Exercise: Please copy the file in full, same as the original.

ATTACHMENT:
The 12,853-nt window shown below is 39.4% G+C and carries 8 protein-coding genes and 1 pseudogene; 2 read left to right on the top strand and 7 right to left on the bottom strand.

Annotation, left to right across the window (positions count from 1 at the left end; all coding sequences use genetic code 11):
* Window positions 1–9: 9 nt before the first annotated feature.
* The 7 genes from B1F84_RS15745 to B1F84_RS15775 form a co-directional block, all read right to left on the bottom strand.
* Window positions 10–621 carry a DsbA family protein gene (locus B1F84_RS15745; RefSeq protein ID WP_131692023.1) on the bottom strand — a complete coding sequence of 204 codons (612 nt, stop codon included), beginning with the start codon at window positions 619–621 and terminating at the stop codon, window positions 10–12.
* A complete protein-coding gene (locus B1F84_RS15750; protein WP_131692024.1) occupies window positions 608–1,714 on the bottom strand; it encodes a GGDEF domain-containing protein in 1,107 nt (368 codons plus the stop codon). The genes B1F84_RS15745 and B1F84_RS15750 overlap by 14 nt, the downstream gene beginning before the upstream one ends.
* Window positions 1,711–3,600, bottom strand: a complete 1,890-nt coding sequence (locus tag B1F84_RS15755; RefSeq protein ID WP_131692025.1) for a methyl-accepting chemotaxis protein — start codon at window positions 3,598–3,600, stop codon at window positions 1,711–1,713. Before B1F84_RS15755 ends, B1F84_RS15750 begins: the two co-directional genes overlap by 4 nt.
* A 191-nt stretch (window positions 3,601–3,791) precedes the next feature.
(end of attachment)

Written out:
The 12,853-nt window shown below is 39.4% G+C and carries 8 protein-coding genes and 1 pseudogene; 2 read left to right on the top strand and 7 right to left on the bottom strand.

Annotation, left to right across the window (positions count from 1 at the left end; all coding sequences use genetic code 11):
* Window positions 1–9: 9 nt before the first annotated feature.
* The 7 genes from B1F84_RS15745 to B1F84_RS15775 form a co-directional block, all read right to left on the bottom strand.
* Window positions 10–621 carry a DsbA family protein gene (locus B1F84_RS15745; RefSeq protein ID WP_131692023.1) on the bottom strand — a complete coding sequence of 204 codons (612 nt, stop codon included), beginning with the start codon at window positions 619–621 and terminating at the stop codon, window positions 10–12.
* A complete protein-coding gene (locus B1F84_RS15750; protein WP_131692024.1) occupies window positions 608–1,714 on the bottom strand; it encodes a GGDEF domain-containing protein in 1,107 nt (368 codons plus the stop codon). The genes B1F84_RS15745 and B1F84_RS15750 overlap by 14 nt, the downstream gene beginning before the upstream one ends.
* Window positions 1,711–3,600, bottom strand: a complete 1,890-nt coding sequence (locus tag B1F84_RS15755; RefSeq protein ID WP_131692025.1) for a methyl-accepting chemotaxis protein — start codon at window positions 3,598–3,600, stop codon at window positions 1,711–1,713. Before B1F84_RS15755 ends, B1F84_RS15750 begins: the two co-directional genes overlap by 4 nt.
* A 191-nt stretch (window positions 3,601–3,791) precedes the next feature.